It's always exciting to return to the Mara after being away. This time, however, was better than usual as I came back to the action of the Great Migration. We were also treated to some much-needed rain that showered most parts of the Triangle, drastically reducing the amount of dust that had accumulated over the many dry weeks, which we are most grateful for during our drives. The areas that recently underwent controlled burning will benefit the most from the rain as the fresh grass will sprout, attracting lots of small game and leading to increased cat activity — which we are always excited for.
As thousands of wildebeest continue to stream into the Mara from the Serengeti, crossings at the Mara River are some of the most dramatic. While it may seem as if the herds all move as one, this is not always the case. At U-Crossing (one of several crossing points along the Mara River), my interest was piqued by the few wildebeest who decided they were not ready to swim that day, despite the rest of the herd forging ahead.
For about eight minutes, these hesitant wildebeest observed their counterparts, some of whom successfully navigated the rocky riverbed, while others fell victim to the unforgiving stampede — tragically losing their lives or barely escaping with broken limbs. The crossing unfolded with a mix of courage and caution, emphasising the unpredictable nature of this natural phenomenon.
On a different day, Angama guide Wilson witnessed a more dramatic crossing at Main Crossing, this one posing even more threat to the wildebeest. Not only was it rocky, but it was also heavily infested by Nile crocodiles. The crocs were eagerly awaiting their next meal and wasted no time in snatching one, as evidenced by the grisly scenes.
The rather gruesome event saw a few zebras land in the crocodiles’ terrifying jaws. Within seconds, the brown colour of the river swiftly turned red as blood splashed in all directions, with each crocodile grabbing a piece of zebra for lunch.
Towards the southern part of the Triangle, big herds of gnus (another name for wildebeest) are scattered all over the landscape — stretching from the Kenyan side of the border into Tanzania. The sheer number of animals is truly a sight to behold.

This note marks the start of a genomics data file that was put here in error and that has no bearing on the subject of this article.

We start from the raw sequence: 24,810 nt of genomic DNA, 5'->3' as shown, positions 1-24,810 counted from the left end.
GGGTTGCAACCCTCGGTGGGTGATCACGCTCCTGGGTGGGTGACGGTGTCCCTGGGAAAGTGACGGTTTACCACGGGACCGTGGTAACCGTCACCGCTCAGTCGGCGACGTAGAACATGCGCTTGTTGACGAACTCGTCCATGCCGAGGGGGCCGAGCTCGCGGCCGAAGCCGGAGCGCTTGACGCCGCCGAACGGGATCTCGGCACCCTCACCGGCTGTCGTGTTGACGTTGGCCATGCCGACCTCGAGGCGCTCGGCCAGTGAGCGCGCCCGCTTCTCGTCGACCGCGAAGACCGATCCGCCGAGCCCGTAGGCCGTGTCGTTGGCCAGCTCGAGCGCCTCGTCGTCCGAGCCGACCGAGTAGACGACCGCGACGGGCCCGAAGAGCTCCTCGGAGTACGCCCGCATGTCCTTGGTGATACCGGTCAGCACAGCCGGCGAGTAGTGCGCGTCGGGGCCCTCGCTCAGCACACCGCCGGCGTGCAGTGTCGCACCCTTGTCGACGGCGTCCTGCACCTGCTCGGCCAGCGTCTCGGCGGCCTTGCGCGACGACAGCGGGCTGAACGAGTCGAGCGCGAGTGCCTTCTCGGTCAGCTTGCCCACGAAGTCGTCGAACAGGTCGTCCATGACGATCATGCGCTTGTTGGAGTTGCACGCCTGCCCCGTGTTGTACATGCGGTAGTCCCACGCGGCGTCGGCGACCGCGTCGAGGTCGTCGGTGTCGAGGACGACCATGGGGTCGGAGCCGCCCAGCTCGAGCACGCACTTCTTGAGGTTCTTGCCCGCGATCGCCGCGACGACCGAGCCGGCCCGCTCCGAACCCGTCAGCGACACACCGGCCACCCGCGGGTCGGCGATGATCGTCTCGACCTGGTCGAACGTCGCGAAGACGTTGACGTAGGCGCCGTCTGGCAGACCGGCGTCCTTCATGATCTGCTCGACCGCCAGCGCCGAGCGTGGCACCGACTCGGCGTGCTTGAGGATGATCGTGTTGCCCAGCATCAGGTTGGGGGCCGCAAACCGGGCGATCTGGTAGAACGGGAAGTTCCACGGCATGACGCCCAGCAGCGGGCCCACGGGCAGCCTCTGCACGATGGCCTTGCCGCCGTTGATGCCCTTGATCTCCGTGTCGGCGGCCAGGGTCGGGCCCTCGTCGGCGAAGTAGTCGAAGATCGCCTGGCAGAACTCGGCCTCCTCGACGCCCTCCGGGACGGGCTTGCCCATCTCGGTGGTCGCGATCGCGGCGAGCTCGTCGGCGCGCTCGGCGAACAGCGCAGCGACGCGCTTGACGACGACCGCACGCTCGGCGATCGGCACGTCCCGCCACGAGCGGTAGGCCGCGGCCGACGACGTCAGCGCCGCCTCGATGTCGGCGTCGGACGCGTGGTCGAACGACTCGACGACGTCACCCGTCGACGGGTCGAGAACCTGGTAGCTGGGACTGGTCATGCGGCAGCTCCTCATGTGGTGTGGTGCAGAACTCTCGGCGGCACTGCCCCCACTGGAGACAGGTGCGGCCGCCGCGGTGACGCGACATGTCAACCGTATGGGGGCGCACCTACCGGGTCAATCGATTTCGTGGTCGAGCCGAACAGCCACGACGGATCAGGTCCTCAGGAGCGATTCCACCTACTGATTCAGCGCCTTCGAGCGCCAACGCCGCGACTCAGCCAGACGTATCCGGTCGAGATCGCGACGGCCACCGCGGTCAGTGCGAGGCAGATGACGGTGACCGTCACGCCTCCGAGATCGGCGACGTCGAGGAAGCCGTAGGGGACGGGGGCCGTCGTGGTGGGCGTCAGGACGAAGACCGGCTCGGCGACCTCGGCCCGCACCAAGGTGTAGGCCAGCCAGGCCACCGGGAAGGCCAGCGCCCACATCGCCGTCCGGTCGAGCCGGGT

Away from the action at the crossings, we caught up with two females from the Border Pride, enjoying the abundance that comes with the Migration. As we drove along the border, we noticed a commotion from a distance, where wildebeest were clearly running away from something. Upon arriving at the scene, we saw two lionesses had just caught one of the wildebeest and were quick to dive in, indicating they desperately needed a meal. The sound of their teeth gnawing through flesh certainly commands respect for these fierce cats that rule the savanna.
True to the nature of safari, some days are more eventful than others and every day is unpredictable — the perfect recipe for adventure. Just a few minutes drive from the border, as we were approaching the Salt Lick area, the radio chatter was suggesting a large male leopard strolling in our direction. I put my shutter speed up and crossed my fingers. These cats are tricky, one minute they are in plain sight and the next, they are just a story you heard on the radio.
Wilson, who was guiding us, predicted his path and positioned our safari vehicle to allow for the best possible view and opportunity to capture some great shots. Soon the leopard came into view and we were able to identify him as the Salt Lick male. His intense eyes locked with my camera as he majestically walked towards and eventually past us, aiming for a nearby fig tree. The guests were treated to a spectacular sighting as we watched him make a few circles around the tree, marking his territory and eventually climbing up the tree to have a rest.
In other feline news, the Bila Shaka boys' territory is filled with drama, making the story an interesting one to follow. The dynamics here continue to shift in the most unpredictable direction. Mrefu (a member of the Serena Pride, further south) has been spotted in the territory, seemingly engaged in a heated altercation with the Mugoro Pride. It seems Mrefu is likely on a mission to expand his territory into the volatile Bila Shaka territory. We are keen to see what unfolds in the coming weeks.
While it seems everyone has been snacking away this week, the avian species are no exception. These feathered creatures play diverse ecological roles, rendering them indispensable components of the ecosystem. Their mere presence enriches the health and functionality of the natural world, not to mention the fascination they bring — making them a delightful spectacle to observe.
Exactly one year ago, Chongo of the Bila Shaka Coalition was on a solo mission behind enemy lines to find a new mate and possibly try to increase their territory. It's incredible to think that in under a year, they seem to have left that all behind.
Filed under: This Week at Angama
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